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Tomatoes, eggs in pricing probe

The U.S. expands an investigation into anti-competitive practices beyond the citrus industry.

September 24, 2008|From the Associated Press

WASHINGTON — A federal investigation into possible food-price fixing has been expanded to include two major industries, tomato processing and egg products.

The Justice Department confirmed Tuesday that prosecutors were conducting separate inquiries into whether the tomato and egg industries engaged in anti-competitive practices.

Federal prosecutors also have been looking at possible price fixing in the citrus industry for at least a year.

The inquiries come as food companies are wrestling with increasing costs of key food ingredients. Prices for top ingredients such as corn and oil are soaring as demand rises around the world. And the cost pressures aren't expected to abate any time soon.

Although federal law bars competitors from collaborating when setting their prices, Congress has created antitrust exemptions intended to help small farm groups and cooperatives bargain with large food processors.

Inquiries into whether food producers overstepped those limits are being run by federal prosecutors in Sacramento and an antitrust division of the Justice Department Philadelphia.

In Sacramento, a federal investigation into bribery allegations involving a broker for a tomato processor and buyers for Agusa Inc. of Lemoore, Calif., B&G Foods Inc., ConAgra Foods Inc., Frito-Lay, Kraft Foods Inc. and Safeway Inc. of Pleasanton, Calif. -- the owner of Vons in Southern California -- evolved into an inquiry into possible price fixing.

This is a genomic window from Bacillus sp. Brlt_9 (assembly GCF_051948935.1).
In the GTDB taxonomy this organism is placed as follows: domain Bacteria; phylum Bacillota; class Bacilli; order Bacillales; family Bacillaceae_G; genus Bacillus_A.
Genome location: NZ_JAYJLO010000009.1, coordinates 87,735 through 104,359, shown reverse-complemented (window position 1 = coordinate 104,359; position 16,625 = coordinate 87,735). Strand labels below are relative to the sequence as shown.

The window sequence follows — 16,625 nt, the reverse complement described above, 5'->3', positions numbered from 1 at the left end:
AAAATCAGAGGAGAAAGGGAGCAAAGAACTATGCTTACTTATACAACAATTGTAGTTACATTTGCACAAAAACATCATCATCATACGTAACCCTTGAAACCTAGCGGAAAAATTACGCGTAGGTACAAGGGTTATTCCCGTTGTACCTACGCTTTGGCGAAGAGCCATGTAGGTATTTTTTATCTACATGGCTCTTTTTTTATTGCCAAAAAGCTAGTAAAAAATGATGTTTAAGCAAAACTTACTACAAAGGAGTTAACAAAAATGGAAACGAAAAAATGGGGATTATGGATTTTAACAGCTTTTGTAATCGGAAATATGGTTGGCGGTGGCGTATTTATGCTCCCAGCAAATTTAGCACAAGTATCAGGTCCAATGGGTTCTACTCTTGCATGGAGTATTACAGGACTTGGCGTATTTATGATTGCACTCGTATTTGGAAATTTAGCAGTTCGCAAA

FBI documents indicate that wiretaps and raids were carried out as part of an investigation into whether Randall Rahal, owner of Intramark USA Corp. of New Jersey, paid bribes to secure business for his client, tomato processor SK Foods of Lemoore, Calif.

Kraft, maker of DiGiorno pizza, declined to comment about the investigation. Brian Maschler, attorney for SK Foods, confirmed that the company was being investigated for possible price-fixing practices.

Efforts to reach the other firms were continuing.

Two egg producers in Minnesota -- Golden Oval Eggs and Michael Foods -- noted in filings with the Securities and Exchange Commission in the spring that they had been subpoenaed by the U.S. attorney's office in the Eastern District of Pennsylvania.

The subpoenas requested documents for the period between Jan. 1, 2002, through March 27, 2008, relating "primarily to the pricing, marketing and sales of our egg products," both companies wrote in their 10-Q filings.

Both companies said in the filings that they intended to cooperate.

Sandie Wohlman, executive assistant at Golden Oval Eggs of Renville, Minn., referred questions Tuesday to an attorney, who did not immediately respond to an e-mail seeking an interview.

Mark Witmer, treasurer and secretary of Michael Foods Inc. in Minnetonka, Minn., said, "We have fully responded to the request for information." Asked about Michael Foods' exports and domestic production, Witmer said, "That's not something we disclose."

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